Roger shares an example where a candidate was applying for a posted job offer whilst working at his current role (he was a chief marketing officer). He was asked to fill out an application in Microsoft Word format that had active fields in it. These active fields served as vectors for malware to capture his passwords and gain access. The scam cost his firm quite a bit of money, to say nothing of his embarrassment that the compromise happened because he was looking for new employment. Even worse, this person regularly read Roger’s columns and still fell victim to a scam.
This doesn’t mean that you can never trust a situation where there is a stressor event. It just means that you need to be vigilant, even in a scenario that you think you’ve initiated.
Roger believes that sharing stories is a big preventative measure. But sometimes people disregard the evidence that they are being scammed.
Roger says this is most prevalent in romance/dating scams. Even when someone has been shown they are being scammed out of money, they still want to pursue a “relationship” with the scammer. “The heart has a mind that the mind knows nothing of,” Roger says.
It’s Not About Intelligence
It’s not “stupid” people who get caught up in these scams. One of Roger’s clients has a Nobel Prize in quantum physics — not someone you would classify as “stupid.” Yet he still got scammed out of two million dollars.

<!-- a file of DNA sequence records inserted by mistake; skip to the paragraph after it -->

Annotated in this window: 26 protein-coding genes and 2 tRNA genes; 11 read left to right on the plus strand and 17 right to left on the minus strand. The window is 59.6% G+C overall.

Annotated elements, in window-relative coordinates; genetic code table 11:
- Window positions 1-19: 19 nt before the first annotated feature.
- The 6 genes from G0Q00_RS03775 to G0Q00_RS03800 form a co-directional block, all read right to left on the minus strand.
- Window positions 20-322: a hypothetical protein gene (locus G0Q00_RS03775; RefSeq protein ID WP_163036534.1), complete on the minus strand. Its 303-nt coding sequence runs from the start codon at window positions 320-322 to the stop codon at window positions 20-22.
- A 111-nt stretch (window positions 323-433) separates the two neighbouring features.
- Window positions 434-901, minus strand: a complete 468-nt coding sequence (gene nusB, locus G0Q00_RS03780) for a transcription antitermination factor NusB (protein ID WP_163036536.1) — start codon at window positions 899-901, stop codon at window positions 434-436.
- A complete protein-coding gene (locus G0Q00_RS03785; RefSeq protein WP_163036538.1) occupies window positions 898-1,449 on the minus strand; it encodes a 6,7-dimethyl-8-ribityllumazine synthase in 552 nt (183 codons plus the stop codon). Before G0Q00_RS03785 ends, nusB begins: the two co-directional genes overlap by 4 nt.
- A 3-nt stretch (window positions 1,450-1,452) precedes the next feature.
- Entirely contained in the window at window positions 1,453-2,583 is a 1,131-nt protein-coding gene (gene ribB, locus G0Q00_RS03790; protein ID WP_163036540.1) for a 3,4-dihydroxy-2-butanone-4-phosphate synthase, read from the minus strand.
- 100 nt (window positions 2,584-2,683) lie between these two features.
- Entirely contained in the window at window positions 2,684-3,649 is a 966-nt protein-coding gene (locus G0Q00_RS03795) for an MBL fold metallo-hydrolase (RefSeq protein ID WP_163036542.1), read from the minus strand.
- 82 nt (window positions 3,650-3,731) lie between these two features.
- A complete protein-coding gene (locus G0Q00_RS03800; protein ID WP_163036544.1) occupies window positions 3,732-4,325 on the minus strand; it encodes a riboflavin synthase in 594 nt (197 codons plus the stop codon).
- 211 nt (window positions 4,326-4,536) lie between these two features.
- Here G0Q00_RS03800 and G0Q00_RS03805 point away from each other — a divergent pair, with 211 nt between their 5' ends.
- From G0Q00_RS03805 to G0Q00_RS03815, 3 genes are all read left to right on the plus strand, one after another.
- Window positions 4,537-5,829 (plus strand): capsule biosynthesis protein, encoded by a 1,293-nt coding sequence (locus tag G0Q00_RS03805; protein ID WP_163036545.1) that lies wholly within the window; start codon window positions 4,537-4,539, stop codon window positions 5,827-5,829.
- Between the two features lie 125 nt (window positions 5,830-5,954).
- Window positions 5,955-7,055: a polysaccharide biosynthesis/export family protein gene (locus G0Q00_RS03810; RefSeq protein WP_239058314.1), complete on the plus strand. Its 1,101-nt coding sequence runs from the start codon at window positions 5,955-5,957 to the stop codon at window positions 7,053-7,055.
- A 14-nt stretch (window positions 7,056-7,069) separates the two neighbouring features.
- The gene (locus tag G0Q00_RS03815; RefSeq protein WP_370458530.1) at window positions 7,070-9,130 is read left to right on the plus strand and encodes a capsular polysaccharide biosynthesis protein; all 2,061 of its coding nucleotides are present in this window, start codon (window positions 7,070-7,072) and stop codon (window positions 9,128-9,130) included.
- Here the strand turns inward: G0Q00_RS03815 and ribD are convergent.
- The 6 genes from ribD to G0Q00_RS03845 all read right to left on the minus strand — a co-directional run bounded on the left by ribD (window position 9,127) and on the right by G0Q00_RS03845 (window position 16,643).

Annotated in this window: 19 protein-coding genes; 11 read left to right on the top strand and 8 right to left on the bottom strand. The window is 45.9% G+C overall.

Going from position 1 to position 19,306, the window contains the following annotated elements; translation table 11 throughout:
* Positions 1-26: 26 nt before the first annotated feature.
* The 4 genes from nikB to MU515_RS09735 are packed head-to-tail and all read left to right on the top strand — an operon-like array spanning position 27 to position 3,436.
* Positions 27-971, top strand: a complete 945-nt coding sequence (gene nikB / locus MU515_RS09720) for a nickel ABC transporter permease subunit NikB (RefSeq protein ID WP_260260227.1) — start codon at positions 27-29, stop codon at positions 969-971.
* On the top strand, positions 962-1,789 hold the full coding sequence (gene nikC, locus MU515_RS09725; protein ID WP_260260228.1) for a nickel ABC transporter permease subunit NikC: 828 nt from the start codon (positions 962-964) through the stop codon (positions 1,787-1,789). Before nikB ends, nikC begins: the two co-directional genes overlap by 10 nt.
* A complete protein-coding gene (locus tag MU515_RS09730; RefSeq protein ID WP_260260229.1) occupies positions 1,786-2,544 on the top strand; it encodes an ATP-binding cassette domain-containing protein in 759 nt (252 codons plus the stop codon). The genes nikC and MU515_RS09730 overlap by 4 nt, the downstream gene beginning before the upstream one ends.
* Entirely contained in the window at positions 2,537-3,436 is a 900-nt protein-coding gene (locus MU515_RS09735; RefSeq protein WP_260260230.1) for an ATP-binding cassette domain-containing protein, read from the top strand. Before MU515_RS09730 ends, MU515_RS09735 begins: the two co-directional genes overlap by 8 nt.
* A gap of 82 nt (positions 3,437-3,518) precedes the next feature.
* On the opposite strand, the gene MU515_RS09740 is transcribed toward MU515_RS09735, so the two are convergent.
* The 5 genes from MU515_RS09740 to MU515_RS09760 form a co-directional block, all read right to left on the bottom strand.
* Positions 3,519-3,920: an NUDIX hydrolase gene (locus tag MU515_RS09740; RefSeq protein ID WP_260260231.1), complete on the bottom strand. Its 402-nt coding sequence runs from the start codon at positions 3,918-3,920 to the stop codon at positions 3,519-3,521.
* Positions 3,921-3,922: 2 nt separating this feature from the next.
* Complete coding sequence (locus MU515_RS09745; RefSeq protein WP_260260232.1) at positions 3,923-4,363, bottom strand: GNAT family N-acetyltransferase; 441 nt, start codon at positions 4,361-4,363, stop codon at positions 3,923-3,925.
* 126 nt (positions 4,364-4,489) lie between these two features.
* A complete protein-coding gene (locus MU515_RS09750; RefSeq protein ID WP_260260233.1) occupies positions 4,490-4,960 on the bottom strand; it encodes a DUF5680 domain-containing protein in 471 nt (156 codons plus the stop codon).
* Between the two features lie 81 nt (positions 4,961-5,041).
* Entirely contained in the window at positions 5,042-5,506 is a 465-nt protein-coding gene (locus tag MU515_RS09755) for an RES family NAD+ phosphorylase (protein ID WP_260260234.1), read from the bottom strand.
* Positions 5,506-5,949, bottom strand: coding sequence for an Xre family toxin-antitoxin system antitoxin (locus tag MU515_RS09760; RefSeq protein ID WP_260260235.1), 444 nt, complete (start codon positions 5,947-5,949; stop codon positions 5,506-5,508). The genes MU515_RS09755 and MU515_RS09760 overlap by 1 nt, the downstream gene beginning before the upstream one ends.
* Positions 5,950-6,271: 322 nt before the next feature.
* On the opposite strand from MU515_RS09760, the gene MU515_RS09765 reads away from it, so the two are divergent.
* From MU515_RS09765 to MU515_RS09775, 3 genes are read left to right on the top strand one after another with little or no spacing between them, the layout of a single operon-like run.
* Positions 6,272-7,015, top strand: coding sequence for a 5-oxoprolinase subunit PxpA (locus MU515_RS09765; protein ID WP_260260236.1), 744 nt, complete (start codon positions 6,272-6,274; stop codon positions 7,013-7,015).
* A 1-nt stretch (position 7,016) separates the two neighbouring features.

It’s not about intelligence, it’s about awareness. Keep up with the scams that are out there, be aware of the four warning signs in your personal interactions, and advocate for proper security measures to be taken in your professional environment.
Passwords and MFA
The average person logs into about 170 websites a year, but only tends to use three to seven passwords across those 170 sites, often without the help of a password manager. This goes back to the mentality shift Roger advocates.
We aren’t asked to remember dozens of passwords in everyday life. But instead of realizing that online there are methods in place to keep us safe, we rely on our memory and gut and then act surprised when we get hacked.
That doesn’t mean MFA is a cure-all. One of the last things Roger mentioned to us on the episode is about the class of MFA you are using. He advocates for phishing-resistant MFA. Just like viruses adapt to overcome treatments, criminals don’t just give up when confronted with MFA. They try to find a way in, starting with getting your password.
If they can find a way to hack your password, they can find a way to intercept your text messages, a one-time password, or answers to your security questions.
Roger refers to phishing-resistant technologies outlined in a White House document: FIDO2 WebAuthn and PIV smart cards, which use a third piece of technology to verify that the person requesting access is actually the right person.
Remember that if your reaction to this is that it’s overkill, it’s because you haven’t sufficiently shifted your mindset to what is normal on the internet. Until you do, you’ll be susceptible to attack.